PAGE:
Downtown business incubator Awesome Inc. has again lured representatives from technology heavyweights for MobileX, its annual mobile technology conference.
The one-day Lexington conference will feature employees from Microsoft, PayPal, AT&T and Samsung, said Brian Raney, co-founder of Awesome Inc.
The annual event continues to grow, he said, and now, in its fourth year, will have speakers from 11 states.
"It has been really exciting to see the MobileX brand grow, and I think it's also exciting for the city of Lexington since it all started here in 2009," he said.
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While there has been an event in Lexington each year, there also were conferences in Chicago; Columbus, Ohio; and Nashville in 2010. The organizers kept it only in Lexington in 2011 but already have held a MobileX conference in Cincinnati this year.
"It's pretty likely we'll be going to Columbus later this year in the fall," Raney said. "And there are some other cities interested, too."
Among the top speakers this year will be Sean Shadmand of Socialize Inc. He will talk about how developers can make mobile app development easier.
The conference will again have four workshops. Two are technical, with information on developing for the Windows and Apple mobile operating systems. The other workshops feature discussions about entrepreneurship and mobile marketing.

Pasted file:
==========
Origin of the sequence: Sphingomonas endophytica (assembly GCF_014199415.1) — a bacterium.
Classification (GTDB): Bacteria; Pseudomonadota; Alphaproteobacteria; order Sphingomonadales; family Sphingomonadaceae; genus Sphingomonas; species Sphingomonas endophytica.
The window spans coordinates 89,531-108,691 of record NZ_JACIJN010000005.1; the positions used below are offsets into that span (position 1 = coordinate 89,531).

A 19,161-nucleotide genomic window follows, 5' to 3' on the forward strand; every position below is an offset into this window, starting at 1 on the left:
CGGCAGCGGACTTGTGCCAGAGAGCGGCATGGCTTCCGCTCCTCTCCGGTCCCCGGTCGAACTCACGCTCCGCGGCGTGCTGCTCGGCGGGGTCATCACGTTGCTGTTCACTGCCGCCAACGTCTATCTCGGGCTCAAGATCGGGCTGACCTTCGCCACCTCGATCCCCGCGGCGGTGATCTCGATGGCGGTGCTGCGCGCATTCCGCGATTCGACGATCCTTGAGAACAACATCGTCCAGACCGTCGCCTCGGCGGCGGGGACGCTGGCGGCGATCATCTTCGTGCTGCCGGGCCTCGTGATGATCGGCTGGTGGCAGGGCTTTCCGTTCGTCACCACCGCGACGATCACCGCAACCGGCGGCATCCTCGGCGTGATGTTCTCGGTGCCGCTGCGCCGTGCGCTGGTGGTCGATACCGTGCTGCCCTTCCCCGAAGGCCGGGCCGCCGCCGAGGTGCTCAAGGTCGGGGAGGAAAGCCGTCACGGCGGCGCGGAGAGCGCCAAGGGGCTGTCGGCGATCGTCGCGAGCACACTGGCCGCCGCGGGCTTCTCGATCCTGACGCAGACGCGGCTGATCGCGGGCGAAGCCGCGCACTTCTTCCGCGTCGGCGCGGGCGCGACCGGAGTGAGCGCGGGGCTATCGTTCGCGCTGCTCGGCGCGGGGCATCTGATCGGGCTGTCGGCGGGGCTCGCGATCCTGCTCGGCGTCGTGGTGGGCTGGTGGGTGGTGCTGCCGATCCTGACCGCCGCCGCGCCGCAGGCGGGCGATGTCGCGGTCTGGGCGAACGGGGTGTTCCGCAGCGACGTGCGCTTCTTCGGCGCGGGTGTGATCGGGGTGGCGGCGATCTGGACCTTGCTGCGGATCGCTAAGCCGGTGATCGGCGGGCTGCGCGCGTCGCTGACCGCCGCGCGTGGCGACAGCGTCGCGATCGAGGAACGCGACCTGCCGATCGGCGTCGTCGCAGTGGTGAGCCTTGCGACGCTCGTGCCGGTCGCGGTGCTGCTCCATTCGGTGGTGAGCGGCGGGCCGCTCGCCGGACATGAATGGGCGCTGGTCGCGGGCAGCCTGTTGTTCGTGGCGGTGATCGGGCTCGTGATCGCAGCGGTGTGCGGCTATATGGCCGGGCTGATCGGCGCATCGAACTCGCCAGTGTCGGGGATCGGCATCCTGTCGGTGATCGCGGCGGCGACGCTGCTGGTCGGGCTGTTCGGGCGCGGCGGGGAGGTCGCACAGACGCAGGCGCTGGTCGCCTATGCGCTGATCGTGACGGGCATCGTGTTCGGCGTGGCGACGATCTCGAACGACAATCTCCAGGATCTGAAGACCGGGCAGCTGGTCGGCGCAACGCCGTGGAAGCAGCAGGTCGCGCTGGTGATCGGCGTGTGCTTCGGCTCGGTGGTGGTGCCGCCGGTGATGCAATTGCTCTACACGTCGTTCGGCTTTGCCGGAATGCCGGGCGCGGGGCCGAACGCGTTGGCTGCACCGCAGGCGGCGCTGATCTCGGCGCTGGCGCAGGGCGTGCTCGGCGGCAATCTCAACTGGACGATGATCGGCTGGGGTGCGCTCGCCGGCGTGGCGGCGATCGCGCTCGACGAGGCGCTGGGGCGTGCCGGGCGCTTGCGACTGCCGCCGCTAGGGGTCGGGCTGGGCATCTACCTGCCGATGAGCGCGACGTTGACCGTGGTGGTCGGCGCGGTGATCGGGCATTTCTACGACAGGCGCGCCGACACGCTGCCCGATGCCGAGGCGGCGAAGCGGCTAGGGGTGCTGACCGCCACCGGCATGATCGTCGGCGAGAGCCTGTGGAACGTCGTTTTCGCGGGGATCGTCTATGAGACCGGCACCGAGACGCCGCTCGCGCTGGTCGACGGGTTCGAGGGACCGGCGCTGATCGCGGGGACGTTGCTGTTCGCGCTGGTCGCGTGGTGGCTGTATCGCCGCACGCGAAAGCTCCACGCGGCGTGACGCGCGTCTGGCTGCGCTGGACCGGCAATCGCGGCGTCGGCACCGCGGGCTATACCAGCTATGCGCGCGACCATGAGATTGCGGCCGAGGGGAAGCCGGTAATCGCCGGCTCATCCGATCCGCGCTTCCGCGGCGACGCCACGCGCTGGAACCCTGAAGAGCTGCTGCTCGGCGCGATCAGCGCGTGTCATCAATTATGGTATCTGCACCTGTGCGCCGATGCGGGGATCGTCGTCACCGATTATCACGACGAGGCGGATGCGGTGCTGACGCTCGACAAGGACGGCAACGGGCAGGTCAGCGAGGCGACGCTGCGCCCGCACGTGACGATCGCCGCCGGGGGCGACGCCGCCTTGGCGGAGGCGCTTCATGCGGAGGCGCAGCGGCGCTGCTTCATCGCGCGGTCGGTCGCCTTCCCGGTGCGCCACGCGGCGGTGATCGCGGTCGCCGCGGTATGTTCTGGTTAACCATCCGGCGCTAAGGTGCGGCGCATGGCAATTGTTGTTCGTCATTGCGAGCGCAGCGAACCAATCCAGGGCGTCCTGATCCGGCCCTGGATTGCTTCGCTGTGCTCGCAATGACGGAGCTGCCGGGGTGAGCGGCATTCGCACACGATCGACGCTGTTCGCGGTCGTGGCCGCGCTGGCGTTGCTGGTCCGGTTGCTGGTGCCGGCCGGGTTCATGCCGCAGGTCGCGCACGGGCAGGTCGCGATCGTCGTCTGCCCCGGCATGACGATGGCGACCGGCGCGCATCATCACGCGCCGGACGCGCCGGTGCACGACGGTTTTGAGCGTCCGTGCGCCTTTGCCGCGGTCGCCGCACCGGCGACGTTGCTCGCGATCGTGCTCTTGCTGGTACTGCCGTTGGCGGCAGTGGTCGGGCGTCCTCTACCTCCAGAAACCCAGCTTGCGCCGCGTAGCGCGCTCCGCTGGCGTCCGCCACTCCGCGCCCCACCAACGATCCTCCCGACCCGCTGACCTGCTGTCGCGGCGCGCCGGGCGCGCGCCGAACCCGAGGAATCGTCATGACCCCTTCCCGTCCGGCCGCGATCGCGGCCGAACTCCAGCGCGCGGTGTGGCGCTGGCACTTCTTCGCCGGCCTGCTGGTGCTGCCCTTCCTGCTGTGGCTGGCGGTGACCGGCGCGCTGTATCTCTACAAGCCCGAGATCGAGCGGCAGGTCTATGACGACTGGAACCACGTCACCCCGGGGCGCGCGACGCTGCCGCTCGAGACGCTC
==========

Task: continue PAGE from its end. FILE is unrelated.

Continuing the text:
The conference includes a contest in which aspiring entrepreneurs may pitch ideas and receive feedback. The winner receives $500 in PayPal cash. There also are a number of giveaways, Raney said, including one of the latest iPads.
Scott Johnson, who attended last year and plans to do so again, said the event "has a youthful, forward- thinking energy that makes every conference dynamic, informative and fun."
"I look forward to it every year," said Johnson, an information technology director at the University of Kentucky College of Communications & Information Studies.
"I love that MobileX gives our students and programmers a vision of what their next steps can be after graduation," he said. "The conference is filled with 20-somethings who had great ideas for mobile applications and had the guts to actually build them and bring them to market."
And the event continually brings together the local community of app developers, many of whom often work in isolation, he noted.
"It's an opportunity to find new inspiration, pick up some new skills or network with like-minded geeks," he said. "It's a great way to spend a day."